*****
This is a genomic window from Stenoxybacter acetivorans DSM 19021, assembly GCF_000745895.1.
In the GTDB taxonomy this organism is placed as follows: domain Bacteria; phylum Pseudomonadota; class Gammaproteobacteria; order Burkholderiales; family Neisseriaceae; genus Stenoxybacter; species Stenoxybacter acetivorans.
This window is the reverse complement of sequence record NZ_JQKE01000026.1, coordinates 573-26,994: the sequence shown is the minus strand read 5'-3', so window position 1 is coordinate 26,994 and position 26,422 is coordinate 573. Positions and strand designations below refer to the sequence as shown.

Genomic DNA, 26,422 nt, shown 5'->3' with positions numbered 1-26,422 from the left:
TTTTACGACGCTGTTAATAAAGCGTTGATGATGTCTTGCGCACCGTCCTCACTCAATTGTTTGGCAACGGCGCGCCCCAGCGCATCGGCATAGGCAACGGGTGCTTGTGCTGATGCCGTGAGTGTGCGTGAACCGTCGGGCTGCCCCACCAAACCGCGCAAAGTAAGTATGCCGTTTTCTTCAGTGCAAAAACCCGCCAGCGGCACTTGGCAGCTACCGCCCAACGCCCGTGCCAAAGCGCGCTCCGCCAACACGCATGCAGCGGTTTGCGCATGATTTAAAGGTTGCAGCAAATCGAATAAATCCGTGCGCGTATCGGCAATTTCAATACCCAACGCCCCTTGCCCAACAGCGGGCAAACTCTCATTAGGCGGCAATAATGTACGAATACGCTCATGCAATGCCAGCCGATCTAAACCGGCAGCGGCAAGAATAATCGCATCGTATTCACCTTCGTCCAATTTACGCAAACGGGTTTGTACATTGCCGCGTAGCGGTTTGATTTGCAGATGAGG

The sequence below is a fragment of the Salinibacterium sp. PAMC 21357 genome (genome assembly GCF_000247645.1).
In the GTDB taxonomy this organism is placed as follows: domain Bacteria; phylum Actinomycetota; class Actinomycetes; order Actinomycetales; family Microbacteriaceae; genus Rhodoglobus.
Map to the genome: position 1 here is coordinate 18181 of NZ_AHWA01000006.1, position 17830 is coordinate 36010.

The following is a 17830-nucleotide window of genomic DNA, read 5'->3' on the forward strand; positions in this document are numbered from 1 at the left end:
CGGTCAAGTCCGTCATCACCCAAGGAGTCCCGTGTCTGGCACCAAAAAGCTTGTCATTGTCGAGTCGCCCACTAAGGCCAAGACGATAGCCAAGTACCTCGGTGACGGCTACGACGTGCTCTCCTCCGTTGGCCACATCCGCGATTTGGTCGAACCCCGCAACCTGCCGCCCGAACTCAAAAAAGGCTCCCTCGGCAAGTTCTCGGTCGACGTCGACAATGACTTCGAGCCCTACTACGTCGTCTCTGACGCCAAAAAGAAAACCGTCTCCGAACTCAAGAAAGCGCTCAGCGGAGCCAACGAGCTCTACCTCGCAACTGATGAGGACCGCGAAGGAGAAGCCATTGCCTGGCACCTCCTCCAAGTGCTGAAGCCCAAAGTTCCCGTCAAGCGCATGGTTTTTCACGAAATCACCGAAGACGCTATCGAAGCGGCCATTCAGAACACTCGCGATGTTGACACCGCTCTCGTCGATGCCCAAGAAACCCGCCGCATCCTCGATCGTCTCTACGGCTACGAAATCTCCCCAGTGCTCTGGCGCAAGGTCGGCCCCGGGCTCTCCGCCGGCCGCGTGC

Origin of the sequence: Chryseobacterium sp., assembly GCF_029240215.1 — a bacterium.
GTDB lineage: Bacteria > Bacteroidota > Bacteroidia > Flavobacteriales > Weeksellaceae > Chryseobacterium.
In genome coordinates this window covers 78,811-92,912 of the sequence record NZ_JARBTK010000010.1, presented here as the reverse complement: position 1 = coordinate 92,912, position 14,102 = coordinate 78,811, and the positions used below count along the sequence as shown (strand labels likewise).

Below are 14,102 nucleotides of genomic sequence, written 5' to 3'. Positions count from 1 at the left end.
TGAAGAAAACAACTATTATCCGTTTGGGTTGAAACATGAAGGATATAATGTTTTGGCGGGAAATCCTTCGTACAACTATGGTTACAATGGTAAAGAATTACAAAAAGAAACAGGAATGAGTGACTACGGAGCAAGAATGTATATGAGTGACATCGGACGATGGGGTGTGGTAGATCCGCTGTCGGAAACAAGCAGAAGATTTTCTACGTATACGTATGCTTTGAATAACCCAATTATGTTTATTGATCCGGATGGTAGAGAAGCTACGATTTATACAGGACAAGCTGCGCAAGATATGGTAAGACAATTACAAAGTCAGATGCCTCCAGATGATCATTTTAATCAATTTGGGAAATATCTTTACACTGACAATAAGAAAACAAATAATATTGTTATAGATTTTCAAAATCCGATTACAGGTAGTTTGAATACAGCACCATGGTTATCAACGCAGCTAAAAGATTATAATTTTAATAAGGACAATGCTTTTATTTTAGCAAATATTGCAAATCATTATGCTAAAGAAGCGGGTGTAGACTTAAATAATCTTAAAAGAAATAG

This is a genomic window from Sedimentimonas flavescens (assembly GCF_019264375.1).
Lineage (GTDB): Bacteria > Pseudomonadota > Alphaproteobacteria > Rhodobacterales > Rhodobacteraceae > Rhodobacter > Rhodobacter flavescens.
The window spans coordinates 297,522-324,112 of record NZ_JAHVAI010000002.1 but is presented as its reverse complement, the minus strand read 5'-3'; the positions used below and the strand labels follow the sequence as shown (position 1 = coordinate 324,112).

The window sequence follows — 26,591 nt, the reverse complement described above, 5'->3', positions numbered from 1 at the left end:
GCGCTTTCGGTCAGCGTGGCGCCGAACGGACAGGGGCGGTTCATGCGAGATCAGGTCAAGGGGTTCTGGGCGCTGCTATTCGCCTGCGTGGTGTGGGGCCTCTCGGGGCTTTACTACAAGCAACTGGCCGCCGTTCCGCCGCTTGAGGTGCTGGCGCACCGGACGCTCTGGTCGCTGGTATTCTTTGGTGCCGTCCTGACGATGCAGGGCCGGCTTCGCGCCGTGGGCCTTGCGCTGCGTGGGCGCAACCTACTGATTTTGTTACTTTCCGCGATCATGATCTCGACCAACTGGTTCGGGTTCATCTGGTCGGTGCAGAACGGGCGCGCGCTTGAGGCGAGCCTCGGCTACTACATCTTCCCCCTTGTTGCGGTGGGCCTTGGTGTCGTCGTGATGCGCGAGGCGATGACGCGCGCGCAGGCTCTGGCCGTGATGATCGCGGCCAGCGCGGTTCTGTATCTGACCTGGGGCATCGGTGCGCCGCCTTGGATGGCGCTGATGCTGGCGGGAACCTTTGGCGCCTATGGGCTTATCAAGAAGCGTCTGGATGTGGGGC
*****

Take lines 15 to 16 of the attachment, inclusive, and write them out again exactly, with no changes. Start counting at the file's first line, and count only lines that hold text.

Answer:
TGAAGAAAACAACTATTATCCGTTTGGGTTGAAACATGAAGGATATAATGTTTTGGCGGGAAATCCTTCGTACAACTATGGTTACAATGGTAAAGAATTACAAAAAGAAACAGGAATGAGTGACTACGGAGCAAGAATGTATATGAGTGACATCGGACGATGGGGTGTGGTAGATCCGCTGTCGGAAACAAGCAGAAGATTTTCTACGTATACGTATGCTTTGAATAACCCAATTATGTTTATTGATCCGGATGGTAGAGAAGCTACGATTTATACAGGACAAGCTGCGCAAGATATGGTAAGACAATTACAAAGTCAGATGCCTCCAGATGATCATTTTAATCAATTTGGGAAATATCTTTACACTGACAATAAGAAAACAAATAATATTGTTATAGATTTTCAAAATCCGATTACAGGTAGTTTGAATACAGCACCATGGTTATCAACGCAGCTAAAAGATTATAATTTTAATAAGGACAATGCTTTTATTTTAGCAAATATTGCAAATCATTATGCTAAAGAAGCGGGTGTAGACTTAAATAATCTTAAAAGAAATAG

This is a genomic window from Sedimentimonas flavescens (assembly GCF_019264375.1).